March 26, 1863
Truck industrialist George Albert Brockway was born in the village of Homer, New York. He was the son of William Northrup Brockway, who manufactured horse-drawn carriages and wagons. After William was stricken with a debilitating illness in 1888 that brought about his death the following year, George stepped in as the company’s business manager.
The company soon became one of the largest privately owned manufacturers of carriages and wagons in the United States. By 1910, Brockway shifted his transportation focus to motorized vehicles and began to sell trucks built by the Chase Motor Truck Company. In 1912, he went into the truck-manufacturing business himself and became both founder and president of the Brockway Motor Truck Company.
The company, which was based in the city of Cortland (near Homer), became one of the most popular manufacturers of both light- and heavy-duty trucks. Many municipalities owned and extensively used Brockway trucks for a variety of services, including snow removal and road maintenance. “Brockways” were also widely used by the U.S. military and such enterprises as breweries, meat packers, and oil firms.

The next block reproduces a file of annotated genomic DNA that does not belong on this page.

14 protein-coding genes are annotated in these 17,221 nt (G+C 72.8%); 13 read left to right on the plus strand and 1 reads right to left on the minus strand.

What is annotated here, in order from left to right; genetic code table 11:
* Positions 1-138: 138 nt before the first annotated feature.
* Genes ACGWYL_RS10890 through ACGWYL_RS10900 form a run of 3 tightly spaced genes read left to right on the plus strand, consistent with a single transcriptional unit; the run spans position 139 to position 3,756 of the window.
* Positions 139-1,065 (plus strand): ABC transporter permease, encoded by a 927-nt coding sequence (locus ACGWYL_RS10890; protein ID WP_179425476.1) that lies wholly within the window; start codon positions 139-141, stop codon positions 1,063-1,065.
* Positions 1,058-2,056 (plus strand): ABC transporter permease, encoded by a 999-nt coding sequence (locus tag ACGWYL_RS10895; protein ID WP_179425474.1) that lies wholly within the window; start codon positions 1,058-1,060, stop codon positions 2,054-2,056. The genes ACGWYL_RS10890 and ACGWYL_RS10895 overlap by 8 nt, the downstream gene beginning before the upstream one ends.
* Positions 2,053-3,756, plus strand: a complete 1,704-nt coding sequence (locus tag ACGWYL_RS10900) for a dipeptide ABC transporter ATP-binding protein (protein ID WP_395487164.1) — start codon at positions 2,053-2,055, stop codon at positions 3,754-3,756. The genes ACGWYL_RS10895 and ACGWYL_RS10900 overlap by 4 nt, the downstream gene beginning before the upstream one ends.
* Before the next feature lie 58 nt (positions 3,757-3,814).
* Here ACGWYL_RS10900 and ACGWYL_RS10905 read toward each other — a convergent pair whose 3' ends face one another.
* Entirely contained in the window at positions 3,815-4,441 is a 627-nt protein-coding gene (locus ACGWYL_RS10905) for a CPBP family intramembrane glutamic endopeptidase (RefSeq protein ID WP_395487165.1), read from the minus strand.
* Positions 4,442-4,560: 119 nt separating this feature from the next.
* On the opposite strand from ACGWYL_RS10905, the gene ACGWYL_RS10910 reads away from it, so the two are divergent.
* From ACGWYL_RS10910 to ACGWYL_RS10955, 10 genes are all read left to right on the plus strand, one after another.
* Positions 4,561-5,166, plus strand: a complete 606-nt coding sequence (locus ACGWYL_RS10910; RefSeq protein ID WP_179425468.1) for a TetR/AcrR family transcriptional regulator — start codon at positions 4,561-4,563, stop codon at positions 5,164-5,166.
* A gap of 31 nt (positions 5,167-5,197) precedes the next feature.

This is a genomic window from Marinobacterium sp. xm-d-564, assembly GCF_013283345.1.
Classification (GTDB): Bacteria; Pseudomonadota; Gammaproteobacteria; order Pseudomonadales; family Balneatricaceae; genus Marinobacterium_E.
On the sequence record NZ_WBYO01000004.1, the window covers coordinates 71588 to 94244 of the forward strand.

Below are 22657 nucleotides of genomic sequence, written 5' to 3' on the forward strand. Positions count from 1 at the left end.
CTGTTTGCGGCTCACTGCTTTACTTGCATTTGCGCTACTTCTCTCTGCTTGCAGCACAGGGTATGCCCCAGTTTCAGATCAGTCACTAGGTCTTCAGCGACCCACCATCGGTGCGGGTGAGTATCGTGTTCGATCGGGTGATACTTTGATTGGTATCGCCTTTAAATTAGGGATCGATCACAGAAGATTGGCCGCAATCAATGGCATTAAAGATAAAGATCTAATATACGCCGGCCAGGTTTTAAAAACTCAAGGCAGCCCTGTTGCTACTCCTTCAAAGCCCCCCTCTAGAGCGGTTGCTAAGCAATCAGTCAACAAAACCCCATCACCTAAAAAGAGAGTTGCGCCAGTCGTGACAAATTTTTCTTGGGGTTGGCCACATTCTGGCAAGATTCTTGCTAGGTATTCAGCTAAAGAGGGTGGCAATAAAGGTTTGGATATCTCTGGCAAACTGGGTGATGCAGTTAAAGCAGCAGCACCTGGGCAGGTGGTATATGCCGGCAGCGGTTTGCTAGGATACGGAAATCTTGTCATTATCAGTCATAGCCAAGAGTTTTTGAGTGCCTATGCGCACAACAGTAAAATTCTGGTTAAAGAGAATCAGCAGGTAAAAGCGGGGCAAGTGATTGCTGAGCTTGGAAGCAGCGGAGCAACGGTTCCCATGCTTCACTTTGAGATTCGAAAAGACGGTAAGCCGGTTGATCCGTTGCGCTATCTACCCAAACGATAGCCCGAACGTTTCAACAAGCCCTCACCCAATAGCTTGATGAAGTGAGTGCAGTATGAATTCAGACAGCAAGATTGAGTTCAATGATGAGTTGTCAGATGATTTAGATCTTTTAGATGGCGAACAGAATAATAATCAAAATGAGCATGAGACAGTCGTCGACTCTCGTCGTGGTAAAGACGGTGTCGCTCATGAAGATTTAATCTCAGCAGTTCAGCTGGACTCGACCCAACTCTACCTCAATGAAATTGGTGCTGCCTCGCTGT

Brockways, which were initially assembled by one-time carriage and wagon builders in Cortland, became easily recognizable thanks to their hood-top vents and other distinguishing features. In addition, these trucks were among the first to include sleeper cabs that made it possible for tired drivers to take a break on the road without having to pay for a motel room or other lodging arrangements. Brockway’s company also manufactured other types of large-sized vehicles, including fire trucks and motor buses.
Brockway retired as his company’s president in 1928 but continued to serve as chairman of the board. He died at his home in Cortland in 1953 at the age of 90. Brockway’s company remained in operation until 1977.
For more information on George Albert Brockway, please check out http://www.coachbuilt.com/bui/b/brockway/brockway.htm.
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